Friday’s announcement that e-commerce giant Amazon would buy the Whole Foods grocery chain had major implications for grocery delivery startup Instacart, which has pitched itself for years as a way for brick-and-mortar retailers to resist competition from Amazon. It seemed unlikely that Instacart would hold on to its agreement to deliver for Whole Foods, soon to be owned by its goliath rival.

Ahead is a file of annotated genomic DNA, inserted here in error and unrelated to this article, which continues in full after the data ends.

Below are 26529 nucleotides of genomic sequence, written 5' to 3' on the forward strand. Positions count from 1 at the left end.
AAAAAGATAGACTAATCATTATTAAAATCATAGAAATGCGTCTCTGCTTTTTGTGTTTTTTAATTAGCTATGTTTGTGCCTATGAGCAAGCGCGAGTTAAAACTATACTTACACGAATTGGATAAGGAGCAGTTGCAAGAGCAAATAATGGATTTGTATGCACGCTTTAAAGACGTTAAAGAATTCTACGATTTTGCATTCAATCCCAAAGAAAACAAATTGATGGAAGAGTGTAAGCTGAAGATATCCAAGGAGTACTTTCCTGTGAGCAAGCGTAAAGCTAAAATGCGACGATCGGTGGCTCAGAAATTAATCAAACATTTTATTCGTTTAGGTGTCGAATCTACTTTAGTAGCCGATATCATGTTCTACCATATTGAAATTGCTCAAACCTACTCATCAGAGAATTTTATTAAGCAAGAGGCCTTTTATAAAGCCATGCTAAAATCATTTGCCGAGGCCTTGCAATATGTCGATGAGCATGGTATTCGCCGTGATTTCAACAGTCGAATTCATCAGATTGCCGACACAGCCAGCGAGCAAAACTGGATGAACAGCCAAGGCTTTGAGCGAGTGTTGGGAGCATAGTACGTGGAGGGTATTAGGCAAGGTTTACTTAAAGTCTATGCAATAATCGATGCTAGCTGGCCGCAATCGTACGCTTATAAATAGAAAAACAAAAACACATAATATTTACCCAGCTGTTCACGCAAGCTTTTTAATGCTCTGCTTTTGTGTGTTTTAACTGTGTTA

Such a fate would be both a symbolic and material blow for Instacart since Whole Foods was its first national grocery partner in 2014. The two companies have worked closely together. Whole Foods even installed features in some stores intended to make Instacart shoppers’ work faster and easier.

But a person close to Instacart told Bloomberg that the startup thinks it can still hang on…